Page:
15 thoughts on “The Cabin – April 2020

  1. kagould17 says:

    Fortunate indeed. It looks like a nice quiet area. I hear the small towns are concerned about people trying to visit their cottages in the lake communities in Cottage Country. We have friends who are lucky enough to live at their lake cabin near Haliburton year round. I will have to be satisfied with my back yard for a while and that is OK. Supposed to be +18 here tomorrow. About time, I say. Stay well. Allan

    • WanderingCanadians says:

      I’ve heard that too about how smaller towns in cottage country are concerned with an influx of visitors as the region’s hospitals or grocery stores may not be able to support the increased population. When we go to the cabin, we bring all our groceries with us and we usually only stay 2 to 3 days. There is no running water or electricity at the cabin (it really is in the middle of nowhere), so anything longer than that isn’t very appealing. It’s hard to find the right balance. We live in a small apartment in a big city. I feel safer visiting our remote cabin for a weekend rather than go for a walk on a crowded path here in Toronto. Enjoy the warm weather. Take care.  

  2. ourcrossings says:

    Wow, you had snow at Easter, that’s crazy! I’m glad you had a great time, we weren’t allowed to drive anywhere on a long weekend, there were checkpoints around every corner and we had no choice but to stay at home. We have another long weekend coming up in a few weeks, hopefully we’ll be able to go somewhere. Fingers crossed. P S. That’s one super awesome/cute/adorable cabin ♥️

    • WanderingCanadians says:

      We’re encouraged to stay home, but so far are still able to drive to most places within the province. It’s becoming a bit crowded on the sidewalks and paths here in Toronto, which makes going for walks a bit stressful. So it’s nice to be able to visit the cabin every few weeks just to get away from the city and spend time outdoors. We usually only stay for a couple of days as there is no running water and electricity at the cabin. Hopefully you’ll be able to spend the upcoming long weekend outdoors to enjoy the Spring weather. Take care.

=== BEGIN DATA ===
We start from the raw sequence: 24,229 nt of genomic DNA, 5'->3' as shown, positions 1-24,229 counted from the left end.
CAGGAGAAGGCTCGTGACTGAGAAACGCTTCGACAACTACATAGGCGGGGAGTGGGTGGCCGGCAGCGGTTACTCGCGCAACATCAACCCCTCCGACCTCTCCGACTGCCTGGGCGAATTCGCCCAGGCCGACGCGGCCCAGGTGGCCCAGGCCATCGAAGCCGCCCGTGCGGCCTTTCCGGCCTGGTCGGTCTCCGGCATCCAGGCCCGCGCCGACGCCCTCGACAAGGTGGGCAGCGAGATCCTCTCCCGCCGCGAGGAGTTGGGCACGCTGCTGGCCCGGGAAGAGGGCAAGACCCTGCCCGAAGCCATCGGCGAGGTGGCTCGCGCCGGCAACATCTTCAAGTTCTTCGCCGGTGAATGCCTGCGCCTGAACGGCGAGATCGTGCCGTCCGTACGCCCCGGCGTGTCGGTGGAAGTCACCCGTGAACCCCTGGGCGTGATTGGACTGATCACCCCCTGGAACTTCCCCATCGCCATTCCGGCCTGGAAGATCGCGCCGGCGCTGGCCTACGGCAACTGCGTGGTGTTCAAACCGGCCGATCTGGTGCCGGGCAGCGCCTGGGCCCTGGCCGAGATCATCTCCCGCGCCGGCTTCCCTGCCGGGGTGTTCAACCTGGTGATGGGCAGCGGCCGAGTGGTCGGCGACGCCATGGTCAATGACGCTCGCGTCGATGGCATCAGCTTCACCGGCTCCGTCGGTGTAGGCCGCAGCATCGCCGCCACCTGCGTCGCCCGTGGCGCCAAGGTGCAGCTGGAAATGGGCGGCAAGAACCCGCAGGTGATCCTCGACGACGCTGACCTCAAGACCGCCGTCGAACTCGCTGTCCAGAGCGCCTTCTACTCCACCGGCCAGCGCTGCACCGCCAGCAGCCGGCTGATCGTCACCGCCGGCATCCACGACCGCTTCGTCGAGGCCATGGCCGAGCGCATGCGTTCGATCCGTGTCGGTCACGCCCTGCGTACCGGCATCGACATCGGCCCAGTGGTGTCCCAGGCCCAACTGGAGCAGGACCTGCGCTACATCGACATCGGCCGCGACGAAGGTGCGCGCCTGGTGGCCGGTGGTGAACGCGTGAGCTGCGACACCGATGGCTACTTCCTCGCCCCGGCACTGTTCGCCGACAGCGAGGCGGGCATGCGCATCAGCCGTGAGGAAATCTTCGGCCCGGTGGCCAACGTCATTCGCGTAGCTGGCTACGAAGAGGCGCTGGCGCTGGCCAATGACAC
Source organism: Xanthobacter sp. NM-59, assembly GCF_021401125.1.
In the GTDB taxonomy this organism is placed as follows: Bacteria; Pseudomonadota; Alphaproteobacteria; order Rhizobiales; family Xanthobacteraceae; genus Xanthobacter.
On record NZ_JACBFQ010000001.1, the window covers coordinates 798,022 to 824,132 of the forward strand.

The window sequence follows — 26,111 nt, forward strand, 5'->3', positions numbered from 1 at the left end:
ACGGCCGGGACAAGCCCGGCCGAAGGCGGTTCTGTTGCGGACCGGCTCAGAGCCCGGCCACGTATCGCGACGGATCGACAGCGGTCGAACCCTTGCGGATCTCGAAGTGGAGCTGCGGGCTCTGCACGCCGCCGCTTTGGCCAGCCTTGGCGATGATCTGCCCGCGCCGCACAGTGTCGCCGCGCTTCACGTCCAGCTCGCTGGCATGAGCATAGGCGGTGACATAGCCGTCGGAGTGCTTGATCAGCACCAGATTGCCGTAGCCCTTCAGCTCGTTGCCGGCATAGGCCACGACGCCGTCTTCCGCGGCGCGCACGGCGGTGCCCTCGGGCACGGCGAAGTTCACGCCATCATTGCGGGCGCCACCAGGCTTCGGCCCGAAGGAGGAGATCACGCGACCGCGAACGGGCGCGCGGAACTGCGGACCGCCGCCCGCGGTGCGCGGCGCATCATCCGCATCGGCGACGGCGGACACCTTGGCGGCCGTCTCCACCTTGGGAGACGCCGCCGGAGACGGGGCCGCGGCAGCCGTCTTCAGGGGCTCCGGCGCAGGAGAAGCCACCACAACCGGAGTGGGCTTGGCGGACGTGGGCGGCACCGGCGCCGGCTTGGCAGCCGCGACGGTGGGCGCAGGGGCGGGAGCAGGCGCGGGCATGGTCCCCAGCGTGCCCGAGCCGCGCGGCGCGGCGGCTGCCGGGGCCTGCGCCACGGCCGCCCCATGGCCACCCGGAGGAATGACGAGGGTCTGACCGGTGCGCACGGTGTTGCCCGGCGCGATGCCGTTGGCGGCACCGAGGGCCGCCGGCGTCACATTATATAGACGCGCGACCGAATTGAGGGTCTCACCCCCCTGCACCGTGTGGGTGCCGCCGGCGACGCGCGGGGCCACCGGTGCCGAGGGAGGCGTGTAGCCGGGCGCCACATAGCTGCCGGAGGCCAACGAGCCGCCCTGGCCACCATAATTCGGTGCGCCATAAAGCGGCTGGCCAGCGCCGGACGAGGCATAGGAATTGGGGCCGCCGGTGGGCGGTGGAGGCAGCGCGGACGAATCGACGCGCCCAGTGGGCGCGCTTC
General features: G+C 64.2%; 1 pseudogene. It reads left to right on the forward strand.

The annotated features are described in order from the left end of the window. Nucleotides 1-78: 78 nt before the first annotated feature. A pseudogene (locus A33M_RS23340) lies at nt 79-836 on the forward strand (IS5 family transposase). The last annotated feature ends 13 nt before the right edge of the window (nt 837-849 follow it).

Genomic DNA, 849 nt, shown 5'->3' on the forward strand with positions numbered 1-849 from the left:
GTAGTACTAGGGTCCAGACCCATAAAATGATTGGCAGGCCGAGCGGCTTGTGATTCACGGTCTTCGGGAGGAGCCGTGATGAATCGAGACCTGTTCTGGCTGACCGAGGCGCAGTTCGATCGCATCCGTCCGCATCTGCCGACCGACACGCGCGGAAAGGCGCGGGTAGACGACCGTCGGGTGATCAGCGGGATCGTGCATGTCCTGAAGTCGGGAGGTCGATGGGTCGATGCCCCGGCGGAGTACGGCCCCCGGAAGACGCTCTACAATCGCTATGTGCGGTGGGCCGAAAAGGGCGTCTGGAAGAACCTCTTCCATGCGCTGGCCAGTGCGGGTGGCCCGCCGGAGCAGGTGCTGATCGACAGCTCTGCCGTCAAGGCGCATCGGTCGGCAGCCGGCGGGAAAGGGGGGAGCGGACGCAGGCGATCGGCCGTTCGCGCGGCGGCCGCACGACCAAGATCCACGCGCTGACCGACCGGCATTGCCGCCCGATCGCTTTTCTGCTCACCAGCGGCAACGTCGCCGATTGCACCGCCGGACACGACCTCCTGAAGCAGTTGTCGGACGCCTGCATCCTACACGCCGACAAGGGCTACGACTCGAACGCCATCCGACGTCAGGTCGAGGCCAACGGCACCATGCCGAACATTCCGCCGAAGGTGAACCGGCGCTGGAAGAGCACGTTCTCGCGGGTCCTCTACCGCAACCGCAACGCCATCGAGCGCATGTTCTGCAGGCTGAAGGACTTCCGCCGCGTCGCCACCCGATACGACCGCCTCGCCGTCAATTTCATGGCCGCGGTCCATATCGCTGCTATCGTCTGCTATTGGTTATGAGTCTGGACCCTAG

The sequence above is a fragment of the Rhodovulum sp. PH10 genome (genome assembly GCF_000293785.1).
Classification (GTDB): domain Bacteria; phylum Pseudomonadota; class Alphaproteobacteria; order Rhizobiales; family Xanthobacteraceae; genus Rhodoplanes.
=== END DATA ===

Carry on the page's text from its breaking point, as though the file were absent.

• WanderingCanadians says:

      It’s a lot of work to get to the cabin. It’s about a three hour drive from where we live and we have to walk about a kilometre in with all our food, gear, and water. So it was nice to spend an extra day here to rest and relax.

  3. Janet says:

    Sounded like a wonderful Easter getaway. The cabin looks cozy. It’s interesting to read that your country and area are experiencing some of the same “shortages” (flour) as we are here near Yosemite. Thanks for posting. Stay well. 🙂

    • WanderingCanadians says:

      It feels especially cozy when we have a nice fire going and it’s snowing outside. It’s been interesting to see what people have been stocking up on during the pandemic. Flour and most making supplies have been in short supply. And same with toilet paper. Take care. Thanks for reading and commenting.

  4. 100 Country Trek says:

    In Nova Scotia we are only allowed to roam around by foot in our neighborhood. ..hoping these restrictions will lift. Nice you could escape to the cottage ..and have a change of pace.

    • WanderingCanadians says:

      I didn’t realize lockdown was that strict in Nova Scotia. Hoping things loosen up here as well, especially since it’s becoming nicer outside. We’re very fortunate that we have the cabin to visit and that we’re still able to drive there. It won’t be very nice to visit later in the spring once all the mosquitoes come out to play though.

  5. says:

    Your cabin looks delightful, and your visit there sounds like Social Distancing done right. After months of sheltering in place, I’m sure that a change of scenery and some hiking was perfect. Today is the first day of summer, and now that campgrounds are open again in our neck of the woods, we’re looking forward to a bit of camping. Take care and be healthy. ~James

    • WanderingCanadians says:

      We certainly were fortunate that we could spend some time up at the cabin during the pandemic. The sidewalks and trails in Toronto are a bit overcrowded, so it was nice to be able to escape from all of that. I’m so excited that the campgrounds have opened up here as well as we also have a few camping trips planned over the summer. It’s always nice being able to spend some time in the great outdoors. Stay well.